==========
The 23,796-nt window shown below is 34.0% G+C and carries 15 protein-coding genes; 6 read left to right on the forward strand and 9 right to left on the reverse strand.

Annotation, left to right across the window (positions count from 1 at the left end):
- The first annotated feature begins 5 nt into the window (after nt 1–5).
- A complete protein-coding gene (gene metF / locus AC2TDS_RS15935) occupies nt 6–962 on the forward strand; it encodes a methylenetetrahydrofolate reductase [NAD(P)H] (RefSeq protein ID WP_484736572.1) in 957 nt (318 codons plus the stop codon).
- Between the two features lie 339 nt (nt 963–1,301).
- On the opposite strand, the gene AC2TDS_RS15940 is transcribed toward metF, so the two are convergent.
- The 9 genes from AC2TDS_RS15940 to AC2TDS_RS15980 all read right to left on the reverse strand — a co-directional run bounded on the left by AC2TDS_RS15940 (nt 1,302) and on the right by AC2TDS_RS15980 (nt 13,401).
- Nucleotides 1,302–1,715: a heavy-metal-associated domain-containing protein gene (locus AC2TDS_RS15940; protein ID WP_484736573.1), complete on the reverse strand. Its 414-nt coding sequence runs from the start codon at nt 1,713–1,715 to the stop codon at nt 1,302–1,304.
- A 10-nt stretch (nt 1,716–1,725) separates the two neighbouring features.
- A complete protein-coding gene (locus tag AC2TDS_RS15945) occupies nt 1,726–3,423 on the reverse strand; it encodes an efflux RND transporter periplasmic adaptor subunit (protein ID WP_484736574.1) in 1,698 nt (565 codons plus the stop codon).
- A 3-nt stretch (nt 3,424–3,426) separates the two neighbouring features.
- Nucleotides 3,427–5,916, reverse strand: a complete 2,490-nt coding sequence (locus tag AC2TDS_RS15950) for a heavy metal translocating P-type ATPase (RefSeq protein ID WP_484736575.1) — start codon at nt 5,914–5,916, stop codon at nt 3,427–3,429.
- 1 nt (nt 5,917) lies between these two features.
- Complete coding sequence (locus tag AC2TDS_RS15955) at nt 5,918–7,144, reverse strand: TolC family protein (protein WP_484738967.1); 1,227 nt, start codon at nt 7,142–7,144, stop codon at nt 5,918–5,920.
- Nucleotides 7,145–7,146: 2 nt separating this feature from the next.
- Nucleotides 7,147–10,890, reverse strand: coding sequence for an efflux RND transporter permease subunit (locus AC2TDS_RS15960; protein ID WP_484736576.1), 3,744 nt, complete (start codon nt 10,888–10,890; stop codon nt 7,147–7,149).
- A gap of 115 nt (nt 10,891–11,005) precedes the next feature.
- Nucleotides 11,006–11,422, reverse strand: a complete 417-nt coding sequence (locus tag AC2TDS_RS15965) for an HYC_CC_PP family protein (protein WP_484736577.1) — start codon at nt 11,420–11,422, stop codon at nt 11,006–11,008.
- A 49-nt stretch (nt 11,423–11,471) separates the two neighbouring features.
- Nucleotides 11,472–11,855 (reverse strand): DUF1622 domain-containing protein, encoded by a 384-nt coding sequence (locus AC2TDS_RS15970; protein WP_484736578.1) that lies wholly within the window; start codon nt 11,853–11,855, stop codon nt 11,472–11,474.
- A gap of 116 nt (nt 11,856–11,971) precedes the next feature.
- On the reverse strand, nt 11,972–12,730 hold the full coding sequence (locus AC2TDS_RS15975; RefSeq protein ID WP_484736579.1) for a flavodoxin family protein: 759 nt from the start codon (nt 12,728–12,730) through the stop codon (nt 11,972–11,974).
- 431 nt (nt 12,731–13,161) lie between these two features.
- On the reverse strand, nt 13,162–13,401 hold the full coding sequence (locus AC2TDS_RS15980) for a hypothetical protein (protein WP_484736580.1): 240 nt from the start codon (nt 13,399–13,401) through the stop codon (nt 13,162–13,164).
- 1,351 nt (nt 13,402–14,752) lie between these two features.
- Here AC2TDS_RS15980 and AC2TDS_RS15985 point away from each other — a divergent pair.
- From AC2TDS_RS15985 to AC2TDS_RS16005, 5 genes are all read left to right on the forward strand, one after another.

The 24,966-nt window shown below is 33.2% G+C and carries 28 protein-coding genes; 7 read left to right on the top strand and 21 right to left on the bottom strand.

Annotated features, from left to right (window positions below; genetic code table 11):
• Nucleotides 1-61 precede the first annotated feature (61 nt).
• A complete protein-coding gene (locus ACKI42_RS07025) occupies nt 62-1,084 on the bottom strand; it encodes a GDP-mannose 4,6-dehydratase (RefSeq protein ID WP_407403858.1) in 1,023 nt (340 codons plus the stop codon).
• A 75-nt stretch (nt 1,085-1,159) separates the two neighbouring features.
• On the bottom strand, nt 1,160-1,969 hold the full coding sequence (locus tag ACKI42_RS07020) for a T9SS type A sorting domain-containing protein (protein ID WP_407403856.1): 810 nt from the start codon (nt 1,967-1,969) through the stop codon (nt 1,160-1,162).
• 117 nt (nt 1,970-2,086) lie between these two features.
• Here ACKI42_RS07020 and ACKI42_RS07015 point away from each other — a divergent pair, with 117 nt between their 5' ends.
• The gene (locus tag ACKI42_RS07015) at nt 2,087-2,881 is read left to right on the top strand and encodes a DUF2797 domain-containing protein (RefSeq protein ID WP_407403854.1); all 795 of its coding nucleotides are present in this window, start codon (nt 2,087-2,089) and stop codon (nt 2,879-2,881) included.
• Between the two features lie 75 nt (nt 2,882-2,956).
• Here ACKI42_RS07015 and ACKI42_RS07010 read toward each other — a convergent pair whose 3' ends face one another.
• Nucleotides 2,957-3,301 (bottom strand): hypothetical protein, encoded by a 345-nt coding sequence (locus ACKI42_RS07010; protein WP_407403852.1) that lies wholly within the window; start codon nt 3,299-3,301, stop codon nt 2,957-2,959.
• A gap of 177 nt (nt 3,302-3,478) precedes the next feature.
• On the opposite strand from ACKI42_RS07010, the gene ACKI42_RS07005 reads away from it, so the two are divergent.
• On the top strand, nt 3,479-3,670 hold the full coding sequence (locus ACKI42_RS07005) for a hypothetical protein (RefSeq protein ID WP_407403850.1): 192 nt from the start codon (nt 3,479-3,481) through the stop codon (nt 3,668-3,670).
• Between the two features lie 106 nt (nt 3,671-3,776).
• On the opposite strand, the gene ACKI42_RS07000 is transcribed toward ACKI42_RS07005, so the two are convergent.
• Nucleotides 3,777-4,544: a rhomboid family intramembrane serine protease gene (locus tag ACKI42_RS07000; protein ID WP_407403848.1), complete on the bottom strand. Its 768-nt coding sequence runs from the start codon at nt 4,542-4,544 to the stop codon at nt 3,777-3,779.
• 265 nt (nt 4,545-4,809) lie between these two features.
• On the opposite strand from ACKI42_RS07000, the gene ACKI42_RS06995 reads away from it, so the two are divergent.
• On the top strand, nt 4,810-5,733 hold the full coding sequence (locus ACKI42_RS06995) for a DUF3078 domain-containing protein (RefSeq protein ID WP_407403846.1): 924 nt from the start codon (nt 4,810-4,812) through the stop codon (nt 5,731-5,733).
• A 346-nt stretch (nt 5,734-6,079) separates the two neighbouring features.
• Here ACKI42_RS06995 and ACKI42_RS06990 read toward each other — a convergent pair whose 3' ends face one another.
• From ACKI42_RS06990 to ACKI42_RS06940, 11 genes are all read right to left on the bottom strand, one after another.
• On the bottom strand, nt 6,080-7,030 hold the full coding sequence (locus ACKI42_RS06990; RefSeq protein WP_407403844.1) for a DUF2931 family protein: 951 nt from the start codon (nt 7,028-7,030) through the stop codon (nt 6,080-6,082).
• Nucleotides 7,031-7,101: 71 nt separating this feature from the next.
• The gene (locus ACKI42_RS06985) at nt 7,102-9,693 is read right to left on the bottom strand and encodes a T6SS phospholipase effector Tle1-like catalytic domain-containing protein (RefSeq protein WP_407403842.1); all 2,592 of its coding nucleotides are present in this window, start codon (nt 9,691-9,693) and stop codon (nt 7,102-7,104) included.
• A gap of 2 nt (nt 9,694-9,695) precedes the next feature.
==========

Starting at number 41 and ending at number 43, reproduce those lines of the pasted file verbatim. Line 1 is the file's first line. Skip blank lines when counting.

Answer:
• On the opposite strand from ACKI42_RS07010, the gene ACKI42_RS07005 reads away from it, so the two are divergent.
• On the top strand, nt 3,479-3,670 hold the full coding sequence (locus ACKI42_RS07005) for a hypothetical protein (RefSeq protein ID WP_407403850.1): 192 nt from the start codon (nt 3,479-3,481) through the stop codon (nt 3,668-3,670).
• Between the two features lie 106 nt (nt 3,671-3,776).